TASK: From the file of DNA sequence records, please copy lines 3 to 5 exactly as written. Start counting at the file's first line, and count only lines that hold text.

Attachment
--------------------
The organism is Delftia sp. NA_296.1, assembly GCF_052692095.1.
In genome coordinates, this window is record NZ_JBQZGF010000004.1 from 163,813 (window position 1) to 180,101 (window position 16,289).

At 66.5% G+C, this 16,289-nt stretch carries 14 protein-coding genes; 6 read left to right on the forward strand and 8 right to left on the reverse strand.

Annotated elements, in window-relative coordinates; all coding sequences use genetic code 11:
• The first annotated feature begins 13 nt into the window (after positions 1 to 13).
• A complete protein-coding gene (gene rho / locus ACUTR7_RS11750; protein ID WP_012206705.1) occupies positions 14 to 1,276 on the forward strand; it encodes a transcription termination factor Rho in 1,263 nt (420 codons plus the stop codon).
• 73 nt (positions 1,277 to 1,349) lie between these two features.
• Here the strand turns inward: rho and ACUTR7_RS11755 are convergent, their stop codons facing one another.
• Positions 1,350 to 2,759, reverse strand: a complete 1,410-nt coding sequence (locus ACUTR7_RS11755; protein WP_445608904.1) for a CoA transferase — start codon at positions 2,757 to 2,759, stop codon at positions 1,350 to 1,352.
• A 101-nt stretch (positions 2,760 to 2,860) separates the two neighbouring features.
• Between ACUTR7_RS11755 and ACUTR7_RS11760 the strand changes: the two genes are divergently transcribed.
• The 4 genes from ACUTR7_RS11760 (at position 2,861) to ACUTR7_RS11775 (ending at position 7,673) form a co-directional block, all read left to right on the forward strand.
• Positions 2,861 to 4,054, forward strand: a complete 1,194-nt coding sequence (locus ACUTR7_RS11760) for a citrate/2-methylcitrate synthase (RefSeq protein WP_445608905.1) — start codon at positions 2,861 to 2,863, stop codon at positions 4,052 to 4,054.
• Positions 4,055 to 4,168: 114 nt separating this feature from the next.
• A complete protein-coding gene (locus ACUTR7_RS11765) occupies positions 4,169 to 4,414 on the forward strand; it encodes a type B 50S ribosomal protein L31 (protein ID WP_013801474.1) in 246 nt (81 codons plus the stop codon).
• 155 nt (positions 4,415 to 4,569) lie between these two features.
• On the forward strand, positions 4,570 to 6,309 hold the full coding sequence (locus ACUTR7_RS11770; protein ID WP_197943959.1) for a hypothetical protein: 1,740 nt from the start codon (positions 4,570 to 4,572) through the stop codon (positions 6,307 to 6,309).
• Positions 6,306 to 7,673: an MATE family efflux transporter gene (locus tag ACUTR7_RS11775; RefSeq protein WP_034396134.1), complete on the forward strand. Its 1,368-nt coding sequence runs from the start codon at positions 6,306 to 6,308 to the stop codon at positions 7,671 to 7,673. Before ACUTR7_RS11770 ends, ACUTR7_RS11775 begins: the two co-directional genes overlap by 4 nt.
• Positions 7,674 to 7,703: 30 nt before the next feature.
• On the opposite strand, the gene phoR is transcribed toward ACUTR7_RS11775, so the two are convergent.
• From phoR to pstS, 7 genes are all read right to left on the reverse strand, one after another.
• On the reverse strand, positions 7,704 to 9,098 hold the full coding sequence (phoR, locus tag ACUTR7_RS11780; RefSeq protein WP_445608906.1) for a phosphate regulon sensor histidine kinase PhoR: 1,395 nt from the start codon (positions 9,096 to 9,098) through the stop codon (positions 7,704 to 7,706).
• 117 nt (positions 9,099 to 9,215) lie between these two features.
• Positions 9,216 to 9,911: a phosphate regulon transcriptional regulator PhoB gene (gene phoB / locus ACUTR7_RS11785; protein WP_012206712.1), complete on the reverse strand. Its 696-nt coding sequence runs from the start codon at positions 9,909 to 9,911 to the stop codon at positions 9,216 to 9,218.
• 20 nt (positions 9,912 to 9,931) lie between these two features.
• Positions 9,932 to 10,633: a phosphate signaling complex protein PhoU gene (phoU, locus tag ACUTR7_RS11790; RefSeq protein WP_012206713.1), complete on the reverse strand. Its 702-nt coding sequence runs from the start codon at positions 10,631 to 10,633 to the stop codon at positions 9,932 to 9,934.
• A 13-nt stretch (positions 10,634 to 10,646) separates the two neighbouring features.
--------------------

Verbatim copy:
At 66.5% G+C, this 16,289-nt stretch carries 14 protein-coding genes; 6 read left to right on the forward strand and 8 right to left on the reverse strand.

Annotated elements, in window-relative coordinates; all coding sequences use genetic code 11:
• The first annotated feature begins 13 nt into the window (after positions 1 to 13).